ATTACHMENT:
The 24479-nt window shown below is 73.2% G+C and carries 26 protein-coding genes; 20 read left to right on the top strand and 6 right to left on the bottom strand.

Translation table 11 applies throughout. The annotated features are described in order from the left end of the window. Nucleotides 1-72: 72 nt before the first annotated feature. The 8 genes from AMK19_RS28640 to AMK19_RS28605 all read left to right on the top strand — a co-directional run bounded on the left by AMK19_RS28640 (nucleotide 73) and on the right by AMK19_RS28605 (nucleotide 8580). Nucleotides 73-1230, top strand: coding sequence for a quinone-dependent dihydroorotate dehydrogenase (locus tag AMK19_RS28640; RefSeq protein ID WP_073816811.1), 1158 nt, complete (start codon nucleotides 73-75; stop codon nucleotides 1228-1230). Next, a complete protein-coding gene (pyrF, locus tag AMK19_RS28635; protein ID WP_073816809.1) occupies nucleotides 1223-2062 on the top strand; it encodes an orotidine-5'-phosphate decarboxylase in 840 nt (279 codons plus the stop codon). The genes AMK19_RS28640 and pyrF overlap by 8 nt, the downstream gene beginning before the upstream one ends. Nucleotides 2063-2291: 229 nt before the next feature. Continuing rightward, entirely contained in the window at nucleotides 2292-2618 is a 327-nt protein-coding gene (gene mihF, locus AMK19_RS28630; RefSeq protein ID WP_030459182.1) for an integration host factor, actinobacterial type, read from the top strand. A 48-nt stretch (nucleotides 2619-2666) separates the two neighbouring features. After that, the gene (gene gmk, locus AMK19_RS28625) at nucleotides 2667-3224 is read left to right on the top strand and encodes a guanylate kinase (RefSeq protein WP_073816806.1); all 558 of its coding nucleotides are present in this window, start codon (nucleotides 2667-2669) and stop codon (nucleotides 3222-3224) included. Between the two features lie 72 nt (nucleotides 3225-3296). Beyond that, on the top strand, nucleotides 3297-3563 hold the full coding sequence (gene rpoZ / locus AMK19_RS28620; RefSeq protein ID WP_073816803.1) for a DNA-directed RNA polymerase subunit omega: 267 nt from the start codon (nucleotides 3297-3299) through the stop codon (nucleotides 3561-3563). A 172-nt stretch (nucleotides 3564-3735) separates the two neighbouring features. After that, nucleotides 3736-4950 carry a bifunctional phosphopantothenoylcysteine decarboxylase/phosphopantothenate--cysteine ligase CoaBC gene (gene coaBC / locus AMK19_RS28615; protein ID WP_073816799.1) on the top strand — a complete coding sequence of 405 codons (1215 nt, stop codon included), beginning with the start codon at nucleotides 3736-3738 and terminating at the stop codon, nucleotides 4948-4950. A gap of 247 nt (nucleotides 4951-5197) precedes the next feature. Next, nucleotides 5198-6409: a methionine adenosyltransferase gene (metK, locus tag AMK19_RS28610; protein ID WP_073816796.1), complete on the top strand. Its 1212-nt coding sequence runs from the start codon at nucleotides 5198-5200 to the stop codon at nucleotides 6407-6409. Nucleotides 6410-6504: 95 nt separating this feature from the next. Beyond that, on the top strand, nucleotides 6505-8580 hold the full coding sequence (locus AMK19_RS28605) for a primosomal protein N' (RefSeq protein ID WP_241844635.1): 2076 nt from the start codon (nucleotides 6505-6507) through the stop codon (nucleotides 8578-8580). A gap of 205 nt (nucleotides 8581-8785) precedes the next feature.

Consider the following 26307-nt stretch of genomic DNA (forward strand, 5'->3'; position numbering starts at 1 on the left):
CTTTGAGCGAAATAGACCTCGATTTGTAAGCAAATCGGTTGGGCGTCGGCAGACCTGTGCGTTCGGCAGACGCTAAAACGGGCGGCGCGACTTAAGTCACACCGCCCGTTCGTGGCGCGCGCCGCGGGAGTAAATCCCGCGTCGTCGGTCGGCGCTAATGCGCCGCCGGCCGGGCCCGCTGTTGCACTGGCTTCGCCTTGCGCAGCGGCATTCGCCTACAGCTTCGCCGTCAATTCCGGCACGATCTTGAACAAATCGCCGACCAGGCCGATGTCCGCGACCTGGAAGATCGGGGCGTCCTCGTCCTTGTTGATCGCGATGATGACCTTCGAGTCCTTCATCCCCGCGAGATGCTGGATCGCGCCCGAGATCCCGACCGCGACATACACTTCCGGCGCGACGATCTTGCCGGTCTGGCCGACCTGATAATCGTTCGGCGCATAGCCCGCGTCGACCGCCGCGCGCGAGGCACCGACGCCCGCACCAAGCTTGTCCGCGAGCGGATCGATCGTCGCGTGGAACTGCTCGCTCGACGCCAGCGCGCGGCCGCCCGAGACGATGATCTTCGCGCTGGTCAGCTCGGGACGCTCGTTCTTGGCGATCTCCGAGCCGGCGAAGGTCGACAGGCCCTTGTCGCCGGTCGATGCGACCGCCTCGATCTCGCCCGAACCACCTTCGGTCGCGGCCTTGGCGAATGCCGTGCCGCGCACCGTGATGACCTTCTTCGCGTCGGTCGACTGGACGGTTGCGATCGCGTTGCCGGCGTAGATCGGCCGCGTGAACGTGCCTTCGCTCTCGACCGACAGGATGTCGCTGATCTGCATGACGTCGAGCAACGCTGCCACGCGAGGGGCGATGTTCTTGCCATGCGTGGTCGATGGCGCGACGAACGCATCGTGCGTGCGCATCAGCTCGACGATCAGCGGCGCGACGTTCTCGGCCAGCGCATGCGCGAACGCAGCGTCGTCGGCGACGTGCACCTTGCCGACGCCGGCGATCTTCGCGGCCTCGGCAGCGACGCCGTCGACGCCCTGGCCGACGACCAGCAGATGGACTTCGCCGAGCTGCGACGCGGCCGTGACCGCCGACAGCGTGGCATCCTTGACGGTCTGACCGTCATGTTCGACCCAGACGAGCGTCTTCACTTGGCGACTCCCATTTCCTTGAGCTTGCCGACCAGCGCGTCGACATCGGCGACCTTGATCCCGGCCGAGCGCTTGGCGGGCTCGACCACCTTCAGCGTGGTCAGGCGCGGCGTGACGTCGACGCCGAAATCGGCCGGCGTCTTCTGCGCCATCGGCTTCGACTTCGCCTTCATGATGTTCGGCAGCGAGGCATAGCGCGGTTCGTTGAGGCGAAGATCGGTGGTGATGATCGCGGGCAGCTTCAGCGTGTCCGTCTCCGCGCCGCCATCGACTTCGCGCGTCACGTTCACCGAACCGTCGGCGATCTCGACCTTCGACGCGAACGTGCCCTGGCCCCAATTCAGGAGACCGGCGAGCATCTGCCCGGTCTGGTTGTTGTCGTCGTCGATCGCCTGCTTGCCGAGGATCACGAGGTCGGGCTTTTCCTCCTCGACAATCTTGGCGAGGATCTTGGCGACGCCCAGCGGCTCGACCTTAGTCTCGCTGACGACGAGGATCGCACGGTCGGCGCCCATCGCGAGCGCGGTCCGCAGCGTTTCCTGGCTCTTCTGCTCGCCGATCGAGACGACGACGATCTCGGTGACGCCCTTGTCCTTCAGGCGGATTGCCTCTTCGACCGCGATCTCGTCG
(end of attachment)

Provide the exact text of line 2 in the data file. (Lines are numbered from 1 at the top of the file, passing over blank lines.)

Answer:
Translation table 11 applies throughout. The annotated features are described in order from the left end of the window. Nucleotides 1-72: 72 nt before the first annotated feature. The 8 genes from AMK19_RS28640 to AMK19_RS28605 all read left to right on the top strand — a co-directional run bounded on the left by AMK19_RS28640 (nucleotide 73) and on the right by AMK19_RS28605 (nucleotide 8580). Nucleotides 73-1230, top strand: coding sequence for a quinone-dependent dihydroorotate dehydrogenase (locus tag AMK19_RS28640; RefSeq protein ID WP_073816811.1), 1158 nt, complete (start codon nucleotides 73-75; stop codon nucleotides 1228-1230). Next, a complete protein-coding gene (pyrF, locus tag AMK19_RS28635; protein ID WP_073816809.1) occupies nucleotides 1223-2062 on the top strand; it encodes an orotidine-5'-phosphate decarboxylase in 840 nt (279 codons plus the stop codon). The genes AMK19_RS28640 and pyrF overlap by 8 nt, the downstream gene beginning before the upstream one ends. Nucleotides 2063-2291: 229 nt before the next feature. Continuing rightward, entirely contained in the window at nucleotides 2292-2618 is a 327-nt protein-coding gene (gene mihF, locus AMK19_RS28630; RefSeq protein ID WP_030459182.1) for an integration host factor, actinobacterial type, read from the top strand. A 48-nt stretch (nucleotides 2619-2666) separates the two neighbouring features. After that, the gene (gene gmk, locus AMK19_RS28625) at nucleotides 2667-3224 is read left to right on the top strand and encodes a guanylate kinase (RefSeq protein WP_073816806.1); all 558 of its coding nucleotides are present in this window, start codon (nucleotides 2667-2669) and stop codon (nucleotides 3222-3224) included. Between the two features lie 72 nt (nucleotides 3225-3296). Beyond that, on the top strand, nucleotides 3297-3563 hold the full coding sequence (gene rpoZ / locus AMK19_RS28620; RefSeq protein ID WP_073816803.1) for a DNA-directed RNA polymerase subunit omega: 267 nt from the start codon (nucleotides 3297-3299) through the stop codon (nucleotides 3561-3563). A 172-nt stretch (nucleotides 3564-3735) separates the two neighbouring features. After that, nucleotides 3736-4950 carry a bifunctional phosphopantothenoylcysteine decarboxylase/phosphopantothenate--cysteine ligase CoaBC gene (gene coaBC / locus AMK19_RS28615; protein ID WP_073816799.1) on the top strand — a complete coding sequence of 405 codons (1215 nt, stop codon included), beginning with the start codon at nucleotides 3736-3738 and terminating at the stop codon, nucleotides 4948-4950. A gap of 247 nt (nucleotides 4951-5197) precedes the next feature. Next, nucleotides 5198-6409: a methionine adenosyltransferase gene (metK, locus tag AMK19_RS28610; protein ID WP_073816796.1), complete on the top strand. Its 1212-nt coding sequence runs from the start codon at nucleotides 5198-5200 to the stop codon at nucleotides 6407-6409. Nucleotides 6410-6504: 95 nt separating this feature from the next. Beyond that, on the top strand, nucleotides 6505-8580 hold the full coding sequence (locus AMK19_RS28605) for a primosomal protein N' (RefSeq protein ID WP_241844635.1): 2076 nt from the start codon (nucleotides 6505-6507) through the stop codon (nucleotides 8578-8580). A gap of 205 nt (nucleotides 8581-8785) precedes the next feature.